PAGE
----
• A message from Superintendent GreulichSuperintendent Greulich

     

    March 18, 2018

      

     

    It certainly has been an interesting March!  With a little bit of luck from New England Mother Nature as yet another storm is predicted, we will have tallied a total of 5 snow days (and not 6), pushing our last day of school to Wednesday, June 20.  Thank you for your patience and understanding as I weighed a myriad of factors to arrive at the various cancellations, 2-hour delays, and early dismissal calls. 

    Much has been written, advised, objected to, and advocated for regarding the national student-led event on March 14.  I have spoken to colleagues who will absolutely ‘punish’ students for leaving class and others who stand with students in allowing them a voice, which is their right.  I am in the latter camp.  I supported our students in this expression that did not constitute a material and substantial disruption of the school environment.  Technically it is a ‘walk-in’ defined as: Students plan to leave class at a specific time and congregate on school property for part of the school day.  A ‘walk-out’ is defined as: Students plan to leave class at a specific time, but instead of congregating on school property, depart campus and congregate on adjoining or nearby non-school property.  This is generally considered as disruptive.

    A group of our high school student leaders, led by Olivia Rainville, led this effort in a highly respectful and thoughtful way with the notion of ‘Linked as One’ not as a political statement but, rather, as an expression of solidarity and unification around the themes of safety, community, and kindness. They circled the bus loop in silent remembrance, while balloons bearing the names of the victims from Parkland, Florida were released, and then proceeded to the field house to sign a unifying banner.  Hildreth students assembled in the cafeteria to read the names of the victims.  Whitcomb students also gathered in the cafeteria (grades 5 and 6) and in the back of the school (grades 7 and 8) in a similar respectful assembly.  Teachers will continue this ‘teachable moment’ discussion in classrooms over the next few weeks. We are most proud of our MPS students!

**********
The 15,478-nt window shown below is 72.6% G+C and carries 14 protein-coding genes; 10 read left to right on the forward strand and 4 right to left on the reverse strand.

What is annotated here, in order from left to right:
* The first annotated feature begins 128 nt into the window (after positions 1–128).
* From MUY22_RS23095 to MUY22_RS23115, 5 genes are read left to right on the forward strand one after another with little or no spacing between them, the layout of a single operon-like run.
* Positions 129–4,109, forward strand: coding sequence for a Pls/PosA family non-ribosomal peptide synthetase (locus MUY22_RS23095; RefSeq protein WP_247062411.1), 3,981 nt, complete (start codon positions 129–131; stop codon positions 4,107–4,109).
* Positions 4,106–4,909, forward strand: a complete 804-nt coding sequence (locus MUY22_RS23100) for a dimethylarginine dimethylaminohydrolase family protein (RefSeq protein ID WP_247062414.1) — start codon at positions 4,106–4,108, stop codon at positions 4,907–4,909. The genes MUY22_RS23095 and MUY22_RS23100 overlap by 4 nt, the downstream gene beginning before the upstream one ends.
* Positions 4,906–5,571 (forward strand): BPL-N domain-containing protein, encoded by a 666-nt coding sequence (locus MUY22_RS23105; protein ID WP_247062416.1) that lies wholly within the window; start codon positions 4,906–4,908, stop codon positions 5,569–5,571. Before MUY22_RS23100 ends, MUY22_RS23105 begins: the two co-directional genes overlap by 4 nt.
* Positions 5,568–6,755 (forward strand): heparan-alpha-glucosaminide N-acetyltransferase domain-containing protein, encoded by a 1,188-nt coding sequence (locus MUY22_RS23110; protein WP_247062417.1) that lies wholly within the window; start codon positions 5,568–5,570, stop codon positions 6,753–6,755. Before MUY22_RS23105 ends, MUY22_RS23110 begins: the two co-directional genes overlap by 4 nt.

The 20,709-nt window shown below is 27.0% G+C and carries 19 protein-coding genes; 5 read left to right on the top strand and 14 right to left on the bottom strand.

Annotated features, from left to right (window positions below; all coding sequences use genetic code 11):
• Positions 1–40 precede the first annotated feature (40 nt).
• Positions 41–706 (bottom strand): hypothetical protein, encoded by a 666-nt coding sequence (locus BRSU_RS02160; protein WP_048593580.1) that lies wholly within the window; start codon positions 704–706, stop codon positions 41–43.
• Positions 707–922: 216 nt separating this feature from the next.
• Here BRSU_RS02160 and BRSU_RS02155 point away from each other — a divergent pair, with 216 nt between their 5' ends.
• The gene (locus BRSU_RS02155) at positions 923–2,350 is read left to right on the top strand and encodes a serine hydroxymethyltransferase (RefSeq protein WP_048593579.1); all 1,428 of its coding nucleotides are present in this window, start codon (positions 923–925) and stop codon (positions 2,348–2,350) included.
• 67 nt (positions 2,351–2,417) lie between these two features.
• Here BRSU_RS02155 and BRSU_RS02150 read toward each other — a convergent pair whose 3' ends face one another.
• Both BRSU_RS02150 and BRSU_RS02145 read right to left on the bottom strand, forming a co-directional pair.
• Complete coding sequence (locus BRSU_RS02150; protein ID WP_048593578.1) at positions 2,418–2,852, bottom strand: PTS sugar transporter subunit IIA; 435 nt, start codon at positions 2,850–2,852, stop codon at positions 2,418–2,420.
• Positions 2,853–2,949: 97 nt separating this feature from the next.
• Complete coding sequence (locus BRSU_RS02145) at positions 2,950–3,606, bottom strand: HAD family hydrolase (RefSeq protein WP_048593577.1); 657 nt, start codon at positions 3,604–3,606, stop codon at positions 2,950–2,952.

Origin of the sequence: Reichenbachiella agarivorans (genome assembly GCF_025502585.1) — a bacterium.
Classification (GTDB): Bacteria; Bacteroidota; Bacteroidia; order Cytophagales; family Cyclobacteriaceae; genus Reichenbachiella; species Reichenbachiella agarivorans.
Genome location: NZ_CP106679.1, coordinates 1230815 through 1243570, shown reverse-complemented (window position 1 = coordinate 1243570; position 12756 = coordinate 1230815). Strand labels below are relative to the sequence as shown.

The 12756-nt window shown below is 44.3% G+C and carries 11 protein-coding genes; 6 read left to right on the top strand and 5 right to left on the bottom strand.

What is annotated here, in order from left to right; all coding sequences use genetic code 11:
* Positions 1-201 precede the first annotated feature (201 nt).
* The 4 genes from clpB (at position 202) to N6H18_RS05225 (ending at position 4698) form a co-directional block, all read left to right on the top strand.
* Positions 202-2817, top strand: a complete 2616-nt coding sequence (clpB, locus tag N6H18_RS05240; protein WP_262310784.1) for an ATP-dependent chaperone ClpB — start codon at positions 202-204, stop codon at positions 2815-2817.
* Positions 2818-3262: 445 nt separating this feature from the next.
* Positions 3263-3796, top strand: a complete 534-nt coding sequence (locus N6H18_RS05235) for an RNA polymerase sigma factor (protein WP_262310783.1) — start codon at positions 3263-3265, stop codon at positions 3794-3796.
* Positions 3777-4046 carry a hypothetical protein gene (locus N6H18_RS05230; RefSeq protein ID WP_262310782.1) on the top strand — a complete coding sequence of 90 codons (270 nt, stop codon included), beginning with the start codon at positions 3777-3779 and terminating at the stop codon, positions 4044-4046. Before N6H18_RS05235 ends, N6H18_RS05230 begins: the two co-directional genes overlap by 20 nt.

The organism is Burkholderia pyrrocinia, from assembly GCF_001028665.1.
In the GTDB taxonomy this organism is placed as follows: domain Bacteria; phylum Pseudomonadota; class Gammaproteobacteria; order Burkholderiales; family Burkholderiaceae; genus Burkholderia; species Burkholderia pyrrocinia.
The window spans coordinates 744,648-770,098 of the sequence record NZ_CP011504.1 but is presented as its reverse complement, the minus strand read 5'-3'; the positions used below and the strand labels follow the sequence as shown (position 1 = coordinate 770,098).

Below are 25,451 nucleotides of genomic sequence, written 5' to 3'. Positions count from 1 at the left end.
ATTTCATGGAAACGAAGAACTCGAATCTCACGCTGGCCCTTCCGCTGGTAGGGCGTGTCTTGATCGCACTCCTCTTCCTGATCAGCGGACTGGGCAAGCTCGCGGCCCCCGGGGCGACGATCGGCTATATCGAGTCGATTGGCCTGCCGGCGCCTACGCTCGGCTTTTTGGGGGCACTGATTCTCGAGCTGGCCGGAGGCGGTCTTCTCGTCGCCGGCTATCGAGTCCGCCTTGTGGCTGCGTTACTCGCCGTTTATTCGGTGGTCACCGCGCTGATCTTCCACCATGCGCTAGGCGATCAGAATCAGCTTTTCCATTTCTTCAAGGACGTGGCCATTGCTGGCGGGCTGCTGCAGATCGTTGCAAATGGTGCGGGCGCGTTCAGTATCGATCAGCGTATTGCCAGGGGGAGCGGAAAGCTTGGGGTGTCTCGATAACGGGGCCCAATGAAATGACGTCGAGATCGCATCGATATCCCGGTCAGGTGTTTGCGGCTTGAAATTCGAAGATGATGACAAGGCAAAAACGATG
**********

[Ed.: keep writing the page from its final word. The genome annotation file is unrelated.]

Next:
Plans for the new elementary school to be built on Poirier Drive are progressing well.  Mayor Vigeant, the architects, and I presented the project to the Finance Subcommittee of the City Council recently and were gratified by their vote of confidence in moving the project forward to the full Committee.  If all goes as planned, this model school project will progress in an accelerated fashion and will be open in time for the beginning of school in Fall 2020. 

    Finally, I cannot underscore enough the importance of the upcoming round of MCAS tests that our students will soon be embarking on, not only to inform students and families as to readiness for the next grade level, but also to inform our curriculum, assessment, and instruction moving forward.  This year 25% of the 10th graders will also take a pilot on-line mathematics test with an eye to having all high school tests on-line in Spring 2019.  We are fortunate that our infrastructure and the availability of working devices throughout the District will aid in the successful testing for all our students in grades 3-high school. 

    Wishing all our students well on their MCAS tests and on a successful last quarter of the school year!

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    Maureen Greulich, Superintendent

    mgreulich@mps-edu.org